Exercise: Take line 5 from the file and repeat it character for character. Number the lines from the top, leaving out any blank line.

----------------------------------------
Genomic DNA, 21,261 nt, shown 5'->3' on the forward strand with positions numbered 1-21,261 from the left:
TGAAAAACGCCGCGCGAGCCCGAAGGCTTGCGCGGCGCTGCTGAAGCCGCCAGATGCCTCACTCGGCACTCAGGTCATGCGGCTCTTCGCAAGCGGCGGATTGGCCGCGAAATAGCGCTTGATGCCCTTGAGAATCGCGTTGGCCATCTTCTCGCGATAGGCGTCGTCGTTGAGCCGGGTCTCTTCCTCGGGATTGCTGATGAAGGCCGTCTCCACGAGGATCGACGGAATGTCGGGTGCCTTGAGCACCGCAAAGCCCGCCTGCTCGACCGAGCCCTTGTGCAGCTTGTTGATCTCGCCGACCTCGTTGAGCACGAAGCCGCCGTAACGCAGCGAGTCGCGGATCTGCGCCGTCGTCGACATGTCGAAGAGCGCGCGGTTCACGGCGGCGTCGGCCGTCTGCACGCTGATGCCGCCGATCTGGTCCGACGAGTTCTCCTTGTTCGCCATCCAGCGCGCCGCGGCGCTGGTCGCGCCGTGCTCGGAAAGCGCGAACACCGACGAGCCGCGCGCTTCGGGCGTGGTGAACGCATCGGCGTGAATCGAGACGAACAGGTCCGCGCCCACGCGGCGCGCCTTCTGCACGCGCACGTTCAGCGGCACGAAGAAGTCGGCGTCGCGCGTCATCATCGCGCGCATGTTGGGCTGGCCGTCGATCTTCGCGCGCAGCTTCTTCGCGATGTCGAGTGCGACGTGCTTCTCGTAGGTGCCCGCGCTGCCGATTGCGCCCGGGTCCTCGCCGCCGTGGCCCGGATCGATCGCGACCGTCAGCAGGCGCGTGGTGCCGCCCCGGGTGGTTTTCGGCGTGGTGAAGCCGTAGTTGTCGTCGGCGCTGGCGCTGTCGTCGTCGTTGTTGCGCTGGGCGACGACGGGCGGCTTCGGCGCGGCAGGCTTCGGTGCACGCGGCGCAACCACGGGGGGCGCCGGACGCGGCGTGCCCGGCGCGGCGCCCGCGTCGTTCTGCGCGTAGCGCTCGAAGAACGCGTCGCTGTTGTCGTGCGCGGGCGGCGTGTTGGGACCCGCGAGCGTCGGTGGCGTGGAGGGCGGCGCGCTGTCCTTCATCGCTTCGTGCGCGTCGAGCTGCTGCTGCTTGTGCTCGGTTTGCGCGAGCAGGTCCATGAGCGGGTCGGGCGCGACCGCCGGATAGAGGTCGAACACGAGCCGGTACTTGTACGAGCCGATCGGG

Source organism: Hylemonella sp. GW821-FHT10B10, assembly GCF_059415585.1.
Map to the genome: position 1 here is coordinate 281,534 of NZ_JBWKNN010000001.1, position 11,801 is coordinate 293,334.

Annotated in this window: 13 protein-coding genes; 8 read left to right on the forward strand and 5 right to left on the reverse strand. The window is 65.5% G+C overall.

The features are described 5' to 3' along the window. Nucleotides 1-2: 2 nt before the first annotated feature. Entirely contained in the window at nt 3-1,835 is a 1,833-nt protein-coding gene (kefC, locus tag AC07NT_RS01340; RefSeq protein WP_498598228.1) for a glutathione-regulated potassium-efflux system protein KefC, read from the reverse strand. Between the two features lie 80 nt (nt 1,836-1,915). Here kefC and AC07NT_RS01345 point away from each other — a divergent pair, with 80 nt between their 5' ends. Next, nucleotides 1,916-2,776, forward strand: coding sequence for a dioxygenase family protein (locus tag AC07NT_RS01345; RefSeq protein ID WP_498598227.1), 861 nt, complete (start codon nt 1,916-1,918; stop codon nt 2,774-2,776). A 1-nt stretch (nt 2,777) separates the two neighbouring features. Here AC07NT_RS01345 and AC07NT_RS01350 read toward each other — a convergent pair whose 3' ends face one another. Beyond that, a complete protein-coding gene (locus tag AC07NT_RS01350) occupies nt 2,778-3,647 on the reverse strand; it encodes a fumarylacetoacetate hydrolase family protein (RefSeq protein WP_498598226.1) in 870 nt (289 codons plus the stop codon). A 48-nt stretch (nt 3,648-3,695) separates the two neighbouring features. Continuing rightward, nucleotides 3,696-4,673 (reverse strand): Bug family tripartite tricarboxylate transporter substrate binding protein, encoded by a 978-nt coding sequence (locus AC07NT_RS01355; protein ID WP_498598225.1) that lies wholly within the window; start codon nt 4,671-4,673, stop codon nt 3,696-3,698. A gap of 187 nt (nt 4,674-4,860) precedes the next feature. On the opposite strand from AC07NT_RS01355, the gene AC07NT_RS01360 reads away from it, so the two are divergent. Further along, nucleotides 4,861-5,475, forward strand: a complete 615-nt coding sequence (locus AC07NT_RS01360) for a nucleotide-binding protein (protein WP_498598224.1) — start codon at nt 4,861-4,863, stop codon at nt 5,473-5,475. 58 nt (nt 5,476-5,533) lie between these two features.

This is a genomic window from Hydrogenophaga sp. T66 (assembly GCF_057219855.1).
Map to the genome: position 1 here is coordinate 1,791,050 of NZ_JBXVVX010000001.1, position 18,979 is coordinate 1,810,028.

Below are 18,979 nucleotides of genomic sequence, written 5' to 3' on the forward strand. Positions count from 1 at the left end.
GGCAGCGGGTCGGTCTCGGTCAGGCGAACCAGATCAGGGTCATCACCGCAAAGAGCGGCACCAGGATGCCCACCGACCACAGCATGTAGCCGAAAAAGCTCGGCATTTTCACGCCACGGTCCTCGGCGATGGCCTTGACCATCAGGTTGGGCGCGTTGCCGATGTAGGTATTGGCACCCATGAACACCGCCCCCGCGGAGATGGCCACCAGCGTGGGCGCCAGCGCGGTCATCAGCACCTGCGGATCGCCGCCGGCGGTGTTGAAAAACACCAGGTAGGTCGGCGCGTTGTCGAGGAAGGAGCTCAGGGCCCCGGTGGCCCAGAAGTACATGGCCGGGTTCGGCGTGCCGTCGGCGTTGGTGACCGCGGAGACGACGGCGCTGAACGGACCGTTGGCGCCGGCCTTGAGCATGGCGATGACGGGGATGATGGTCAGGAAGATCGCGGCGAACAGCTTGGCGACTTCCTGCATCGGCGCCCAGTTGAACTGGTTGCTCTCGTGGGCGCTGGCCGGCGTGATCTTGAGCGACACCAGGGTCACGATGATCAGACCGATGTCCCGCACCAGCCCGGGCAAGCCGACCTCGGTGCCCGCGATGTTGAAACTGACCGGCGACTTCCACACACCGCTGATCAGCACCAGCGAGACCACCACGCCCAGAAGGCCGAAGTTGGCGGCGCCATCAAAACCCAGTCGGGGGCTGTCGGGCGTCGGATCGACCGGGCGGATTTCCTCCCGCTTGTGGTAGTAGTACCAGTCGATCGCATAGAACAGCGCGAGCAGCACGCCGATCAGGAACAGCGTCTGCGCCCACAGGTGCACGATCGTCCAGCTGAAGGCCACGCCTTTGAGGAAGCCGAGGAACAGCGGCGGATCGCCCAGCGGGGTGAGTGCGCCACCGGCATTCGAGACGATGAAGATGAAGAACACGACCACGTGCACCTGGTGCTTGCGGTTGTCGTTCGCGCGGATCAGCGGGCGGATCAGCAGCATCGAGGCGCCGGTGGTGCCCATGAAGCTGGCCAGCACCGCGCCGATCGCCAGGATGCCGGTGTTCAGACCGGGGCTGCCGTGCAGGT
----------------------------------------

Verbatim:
Annotated in this window: 13 protein-coding genes; 8 read left to right on the forward strand and 5 right to left on the reverse strand. The window is 65.5% G+C overall.